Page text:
Nuffield Place, Oxfordshire
As an Arts and Crafts house, the garden was designed in conjunction with the house in 1914, laid out by Oswald Partridge Milne. The Nuffield’s made minor changes to reflect current fashions, rather than any major re-modelling.
Take your time in the gardens
Take your time to look around all the areas of the garden. Go on a short walk through the woods and meadow, which offer a great contrast to the gardens that are nearer the house.
An area that was once part of a 400 year old meadow is now home to the new vegetable garden, where produce is grown that can be bought depending on the season.
Opposite the garage, where Lady Nuffield’s car is stored, hidden behind a conifer tree, is a little seating area overlooking the meadow. A perfect sun trap!
Wander around the paths lining criss-crossing through a combination of lawn and mixed beds, which are still in the original, irregular bed shapes with brick edges.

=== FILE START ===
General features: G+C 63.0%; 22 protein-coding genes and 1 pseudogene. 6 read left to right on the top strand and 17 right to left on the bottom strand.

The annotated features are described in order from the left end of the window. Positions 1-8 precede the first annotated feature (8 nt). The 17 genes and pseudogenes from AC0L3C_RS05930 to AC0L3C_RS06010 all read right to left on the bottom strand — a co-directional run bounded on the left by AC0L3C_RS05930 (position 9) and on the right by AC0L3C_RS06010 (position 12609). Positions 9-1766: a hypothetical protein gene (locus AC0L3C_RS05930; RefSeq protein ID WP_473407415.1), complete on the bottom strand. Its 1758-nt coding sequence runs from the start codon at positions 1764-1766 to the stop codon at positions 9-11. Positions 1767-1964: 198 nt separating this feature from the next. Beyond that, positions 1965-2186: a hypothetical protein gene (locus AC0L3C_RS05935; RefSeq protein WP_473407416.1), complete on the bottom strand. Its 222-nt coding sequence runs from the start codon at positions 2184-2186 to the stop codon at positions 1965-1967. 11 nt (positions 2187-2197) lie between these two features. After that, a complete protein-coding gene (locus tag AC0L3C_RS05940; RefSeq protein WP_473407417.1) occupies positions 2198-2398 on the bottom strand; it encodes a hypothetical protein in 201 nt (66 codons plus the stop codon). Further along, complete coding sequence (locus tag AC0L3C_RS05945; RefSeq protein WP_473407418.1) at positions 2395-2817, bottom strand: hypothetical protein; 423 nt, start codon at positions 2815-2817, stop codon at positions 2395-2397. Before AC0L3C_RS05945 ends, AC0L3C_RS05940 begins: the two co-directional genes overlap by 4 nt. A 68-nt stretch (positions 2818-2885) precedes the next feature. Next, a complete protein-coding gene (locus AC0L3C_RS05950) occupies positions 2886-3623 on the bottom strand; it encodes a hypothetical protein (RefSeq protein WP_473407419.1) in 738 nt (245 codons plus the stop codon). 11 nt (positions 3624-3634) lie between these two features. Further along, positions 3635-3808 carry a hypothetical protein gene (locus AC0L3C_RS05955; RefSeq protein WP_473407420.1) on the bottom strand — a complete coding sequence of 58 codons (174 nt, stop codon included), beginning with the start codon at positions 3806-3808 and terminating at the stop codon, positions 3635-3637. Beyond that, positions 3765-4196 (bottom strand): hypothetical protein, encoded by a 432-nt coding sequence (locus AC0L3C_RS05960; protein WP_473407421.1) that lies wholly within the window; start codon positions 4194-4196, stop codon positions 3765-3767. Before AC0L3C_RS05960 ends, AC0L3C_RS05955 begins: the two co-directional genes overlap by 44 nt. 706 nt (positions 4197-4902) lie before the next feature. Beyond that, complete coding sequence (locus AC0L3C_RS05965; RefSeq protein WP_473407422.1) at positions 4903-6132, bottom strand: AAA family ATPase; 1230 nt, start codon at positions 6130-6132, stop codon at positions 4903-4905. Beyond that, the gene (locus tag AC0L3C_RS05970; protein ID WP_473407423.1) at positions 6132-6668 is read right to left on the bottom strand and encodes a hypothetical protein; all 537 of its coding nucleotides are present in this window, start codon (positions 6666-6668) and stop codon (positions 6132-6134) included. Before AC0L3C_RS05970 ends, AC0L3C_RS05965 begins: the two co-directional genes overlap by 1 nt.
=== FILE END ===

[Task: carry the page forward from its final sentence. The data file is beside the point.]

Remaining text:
The shrub borders in this area of the garden were laid out in their current state in the 1960s, and are slowly being renovated to restore the views over to the meadow.
Enjoy three different lawns at Nuffield Place. The Red Oak Lawn is directly behind the tearoom, and is so called because of the large American Red Oak that is planted on it. Running across this lawn is also the reinstated Purple Plum avenue, bearing lovely blossom in spring and deep purple leaves until late autumn.
The croquet lawn is set up so visitors can enjoy a game of croquet while having good views of the planted-up dry stone wall that runs the full length of the lawn.
Lying to the west of the house is the most informal grassed area known as the pond lawn. It currently contains a small amount of Lord Nuffield’s water garden; a feature that used to flow across the lawn.
Garden tours are on offer depending upon the availability of volunteer speakers. If the weather is poor they may not take place. Please ask at Visitor Reception when you arrive if there are any available on the day of your visit.